6. #16
    Member Outta Time's Avatar
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    Re: A basic mechanical outlast a good Quartz?

    I have a watch repair shop and I see a lot of both quartz and mechanical watches. If you take care of them, all things being equal, the mechanical will still far outlast the quartz. There is plastic in the movt and it degrades, and the watch itself is FAR more susceptible to magnetic fields and dirt. You can do a CTR on a quartz, but no one does this unless it is a valuable quartz, and even then, if you can get a new quartz movt, that is usually the way to go and this is what happens in most depots. A real good quartz might have a life span of maybe 30-40 years. Most of the inexpensive quartz watches won't last 5.
    Now, a mechanical watch is an entirely different animal. While I would be hesitant to advance a brand name as being a likely candidate for future longevity, if we look at the past, we see watches that have lasted many decades, even hundreds of years. At any given time I have at least one fusee pocket watch in the shop dating to the 18th century. These are very fragile as you might imagine, but are a testament to what happens when something is cared for.
    As has been pointed out, you can run a Seiko 5 for 30-40 years with no service and it will still run, but wear and tear will be evident. I see a lot of old Seamasters and Rolexes, and the Rolex' Achilles heel is always the rotor. You can replace the axle and the jewel a few times, but ultimately you replace the rotor. They do hold their value, and that is their best feature. Some of my favourites from the 50's are Omegas and Eternas, and there are a lot of extinct brands that are outstanding by virtue of their movts. These respond well to CTR and are up and running again for another 60 years. I always point out the recyclable nature of mechanical watches, their longevity spreads their footprint out over many years, no batteries, no plastic, no electronic parts. There is a quantity of cleaning fluid and a minuscule amount of lubricant used in the service of a mechanical watch, to be sure, but again, this is spread out over many years. That's what I call green technology: Your automatic watch winds itself as you wear it and if you take care of it, you hand it down to your grandkids.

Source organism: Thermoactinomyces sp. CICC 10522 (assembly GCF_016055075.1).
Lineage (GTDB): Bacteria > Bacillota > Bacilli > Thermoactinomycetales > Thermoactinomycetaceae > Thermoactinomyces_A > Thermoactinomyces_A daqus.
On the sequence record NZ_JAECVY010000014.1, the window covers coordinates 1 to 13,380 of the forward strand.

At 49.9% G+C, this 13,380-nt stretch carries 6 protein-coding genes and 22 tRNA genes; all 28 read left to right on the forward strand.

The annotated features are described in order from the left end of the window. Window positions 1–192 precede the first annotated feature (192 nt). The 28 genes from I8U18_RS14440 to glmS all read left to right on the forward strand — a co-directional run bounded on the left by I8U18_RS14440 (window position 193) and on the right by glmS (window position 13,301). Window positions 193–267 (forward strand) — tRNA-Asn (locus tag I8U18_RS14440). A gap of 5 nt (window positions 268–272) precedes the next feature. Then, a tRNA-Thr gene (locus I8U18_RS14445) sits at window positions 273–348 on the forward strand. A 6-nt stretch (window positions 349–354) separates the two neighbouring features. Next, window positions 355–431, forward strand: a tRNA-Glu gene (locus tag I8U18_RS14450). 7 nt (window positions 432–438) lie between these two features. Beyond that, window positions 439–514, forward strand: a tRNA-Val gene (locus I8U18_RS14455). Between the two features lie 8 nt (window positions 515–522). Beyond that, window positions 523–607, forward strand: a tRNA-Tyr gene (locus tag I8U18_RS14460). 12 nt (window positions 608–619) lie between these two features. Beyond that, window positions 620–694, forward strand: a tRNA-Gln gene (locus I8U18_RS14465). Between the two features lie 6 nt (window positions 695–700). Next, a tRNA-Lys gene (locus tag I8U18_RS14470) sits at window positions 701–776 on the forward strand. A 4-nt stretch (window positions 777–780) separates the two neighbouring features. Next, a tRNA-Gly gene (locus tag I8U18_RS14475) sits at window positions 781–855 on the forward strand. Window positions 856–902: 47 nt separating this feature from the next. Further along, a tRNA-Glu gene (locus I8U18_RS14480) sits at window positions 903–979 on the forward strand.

7. #17
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    Re: A basic mechanical outlast a good Quartz?

    Quote Originally Posted by Outta Time View Post
    A real good quartz might have a life span of maybe 30-40 years.
    The number of functional +40yo quartz watches found on WUS alone would seem contradict that. That being said, a well maintained mechanical a well outlast will maintained Quartz for one primary reason only, availability of batteries. However this requires that good watchsmiths are accessible to service them, and there are fewer and fewer every year. Of this ever shrinking number, there's the matter of arrogance. The are watchsmiths that won't even look at a watch if it's not a cornerstone Swiss maker, even if the movement is the same.
    Last edited by Lokifish; April 28th, 2017 at 19:18.